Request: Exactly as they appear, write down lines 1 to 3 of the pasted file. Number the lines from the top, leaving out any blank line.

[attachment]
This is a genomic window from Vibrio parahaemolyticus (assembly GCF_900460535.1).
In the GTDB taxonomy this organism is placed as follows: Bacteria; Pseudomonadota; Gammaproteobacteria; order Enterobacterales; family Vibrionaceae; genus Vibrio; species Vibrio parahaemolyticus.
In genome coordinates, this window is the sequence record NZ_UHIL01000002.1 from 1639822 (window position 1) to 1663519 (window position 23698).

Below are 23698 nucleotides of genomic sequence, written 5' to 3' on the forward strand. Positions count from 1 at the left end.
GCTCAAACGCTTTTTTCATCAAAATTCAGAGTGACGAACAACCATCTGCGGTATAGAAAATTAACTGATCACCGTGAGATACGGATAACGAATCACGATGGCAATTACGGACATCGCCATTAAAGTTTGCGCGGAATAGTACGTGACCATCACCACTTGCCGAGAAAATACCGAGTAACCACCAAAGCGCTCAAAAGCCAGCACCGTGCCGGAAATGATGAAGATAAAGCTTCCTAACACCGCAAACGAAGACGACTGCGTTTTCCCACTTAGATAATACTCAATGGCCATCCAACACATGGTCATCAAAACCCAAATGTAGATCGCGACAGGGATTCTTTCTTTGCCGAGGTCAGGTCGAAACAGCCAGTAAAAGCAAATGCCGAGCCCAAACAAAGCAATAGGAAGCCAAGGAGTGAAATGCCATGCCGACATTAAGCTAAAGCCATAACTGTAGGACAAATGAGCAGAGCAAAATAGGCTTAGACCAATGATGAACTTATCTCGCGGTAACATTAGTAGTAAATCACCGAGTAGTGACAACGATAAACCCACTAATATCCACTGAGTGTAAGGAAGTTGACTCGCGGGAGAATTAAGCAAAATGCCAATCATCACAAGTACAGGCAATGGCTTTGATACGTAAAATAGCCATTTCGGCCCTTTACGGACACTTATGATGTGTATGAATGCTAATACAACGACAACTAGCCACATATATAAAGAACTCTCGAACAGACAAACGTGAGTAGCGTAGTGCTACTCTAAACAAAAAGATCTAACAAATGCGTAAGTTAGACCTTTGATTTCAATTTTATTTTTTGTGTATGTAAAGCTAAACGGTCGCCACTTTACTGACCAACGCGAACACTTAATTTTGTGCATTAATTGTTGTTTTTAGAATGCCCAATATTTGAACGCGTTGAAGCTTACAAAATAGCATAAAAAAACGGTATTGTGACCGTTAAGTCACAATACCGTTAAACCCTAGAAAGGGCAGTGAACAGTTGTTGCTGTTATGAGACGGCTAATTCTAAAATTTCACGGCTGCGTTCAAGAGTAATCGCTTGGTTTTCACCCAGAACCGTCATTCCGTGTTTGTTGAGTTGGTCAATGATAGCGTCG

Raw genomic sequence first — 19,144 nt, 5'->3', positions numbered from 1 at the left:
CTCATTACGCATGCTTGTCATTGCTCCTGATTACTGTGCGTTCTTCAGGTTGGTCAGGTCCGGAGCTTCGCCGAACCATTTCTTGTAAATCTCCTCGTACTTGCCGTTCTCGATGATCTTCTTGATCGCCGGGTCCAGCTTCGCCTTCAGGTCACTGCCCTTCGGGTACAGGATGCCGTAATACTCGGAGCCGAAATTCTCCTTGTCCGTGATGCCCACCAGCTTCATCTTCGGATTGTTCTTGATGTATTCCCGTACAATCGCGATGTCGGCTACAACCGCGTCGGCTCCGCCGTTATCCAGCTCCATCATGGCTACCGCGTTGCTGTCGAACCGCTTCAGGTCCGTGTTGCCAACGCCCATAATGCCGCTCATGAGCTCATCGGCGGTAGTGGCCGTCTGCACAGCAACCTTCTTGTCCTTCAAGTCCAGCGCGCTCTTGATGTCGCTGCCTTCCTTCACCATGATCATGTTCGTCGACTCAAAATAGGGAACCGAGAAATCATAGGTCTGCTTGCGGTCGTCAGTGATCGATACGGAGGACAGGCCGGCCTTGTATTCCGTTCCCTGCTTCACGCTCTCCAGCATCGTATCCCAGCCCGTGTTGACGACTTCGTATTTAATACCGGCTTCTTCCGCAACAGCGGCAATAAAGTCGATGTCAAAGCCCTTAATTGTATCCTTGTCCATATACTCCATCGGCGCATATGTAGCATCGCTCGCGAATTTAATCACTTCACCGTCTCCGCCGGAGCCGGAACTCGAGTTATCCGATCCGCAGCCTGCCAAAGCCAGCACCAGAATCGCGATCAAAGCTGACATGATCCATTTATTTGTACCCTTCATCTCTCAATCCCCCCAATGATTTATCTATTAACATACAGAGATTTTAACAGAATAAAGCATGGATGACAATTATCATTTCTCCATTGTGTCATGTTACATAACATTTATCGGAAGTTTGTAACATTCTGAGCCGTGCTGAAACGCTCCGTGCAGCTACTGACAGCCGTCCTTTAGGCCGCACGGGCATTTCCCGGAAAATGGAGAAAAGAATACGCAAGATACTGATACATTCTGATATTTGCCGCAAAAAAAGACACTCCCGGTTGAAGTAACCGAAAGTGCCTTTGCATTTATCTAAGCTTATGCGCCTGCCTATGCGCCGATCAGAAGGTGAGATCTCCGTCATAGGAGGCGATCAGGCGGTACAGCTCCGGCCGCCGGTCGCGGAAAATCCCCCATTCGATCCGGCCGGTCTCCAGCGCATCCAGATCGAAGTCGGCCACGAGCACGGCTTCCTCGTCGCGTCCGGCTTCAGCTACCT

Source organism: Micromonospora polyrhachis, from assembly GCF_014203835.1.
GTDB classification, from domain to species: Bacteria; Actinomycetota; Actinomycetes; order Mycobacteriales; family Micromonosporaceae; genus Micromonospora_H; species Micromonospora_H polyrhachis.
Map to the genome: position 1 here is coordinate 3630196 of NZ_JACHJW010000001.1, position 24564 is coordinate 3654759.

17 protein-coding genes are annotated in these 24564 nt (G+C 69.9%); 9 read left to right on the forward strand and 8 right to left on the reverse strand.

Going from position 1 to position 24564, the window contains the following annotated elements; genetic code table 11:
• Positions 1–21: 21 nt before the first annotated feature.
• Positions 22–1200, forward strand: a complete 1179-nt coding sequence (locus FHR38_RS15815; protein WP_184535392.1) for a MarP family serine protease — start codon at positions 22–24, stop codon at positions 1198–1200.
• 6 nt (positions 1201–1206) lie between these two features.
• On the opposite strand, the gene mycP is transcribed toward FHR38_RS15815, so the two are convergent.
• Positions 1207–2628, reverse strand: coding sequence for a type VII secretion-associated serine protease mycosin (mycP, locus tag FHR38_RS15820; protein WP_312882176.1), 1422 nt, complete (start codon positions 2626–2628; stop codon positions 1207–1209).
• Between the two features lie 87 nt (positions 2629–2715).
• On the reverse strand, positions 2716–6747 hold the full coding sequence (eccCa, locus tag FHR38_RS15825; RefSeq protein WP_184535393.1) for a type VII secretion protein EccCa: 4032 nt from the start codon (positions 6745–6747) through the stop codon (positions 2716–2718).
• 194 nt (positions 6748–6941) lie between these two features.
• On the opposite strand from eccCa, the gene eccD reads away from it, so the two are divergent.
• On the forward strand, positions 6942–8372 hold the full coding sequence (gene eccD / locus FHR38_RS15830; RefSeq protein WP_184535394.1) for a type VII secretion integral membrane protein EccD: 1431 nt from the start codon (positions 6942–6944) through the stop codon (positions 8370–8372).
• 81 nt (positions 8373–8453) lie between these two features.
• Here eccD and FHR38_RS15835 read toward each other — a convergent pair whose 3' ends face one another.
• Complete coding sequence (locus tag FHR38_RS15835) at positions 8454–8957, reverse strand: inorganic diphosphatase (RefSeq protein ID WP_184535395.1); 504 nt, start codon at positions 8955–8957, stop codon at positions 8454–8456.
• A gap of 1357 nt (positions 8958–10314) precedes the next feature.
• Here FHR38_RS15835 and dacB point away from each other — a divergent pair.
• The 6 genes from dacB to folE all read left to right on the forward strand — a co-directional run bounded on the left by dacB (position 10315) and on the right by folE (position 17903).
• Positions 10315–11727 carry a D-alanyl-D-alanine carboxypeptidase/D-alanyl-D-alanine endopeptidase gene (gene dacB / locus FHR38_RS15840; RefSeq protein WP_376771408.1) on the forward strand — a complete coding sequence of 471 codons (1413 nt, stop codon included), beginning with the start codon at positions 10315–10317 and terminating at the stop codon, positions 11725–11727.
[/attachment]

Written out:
This is a genomic window from Vibrio parahaemolyticus (assembly GCF_900460535.1).
In the GTDB taxonomy this organism is placed as follows: Bacteria; Pseudomonadota; Gammaproteobacteria; order Enterobacterales; family Vibrionaceae; genus Vibrio; species Vibrio parahaemolyticus.
In genome coordinates, this window is the sequence record NZ_UHIL01000002.1 from 1639822 (window position 1) to 1663519 (window position 23698).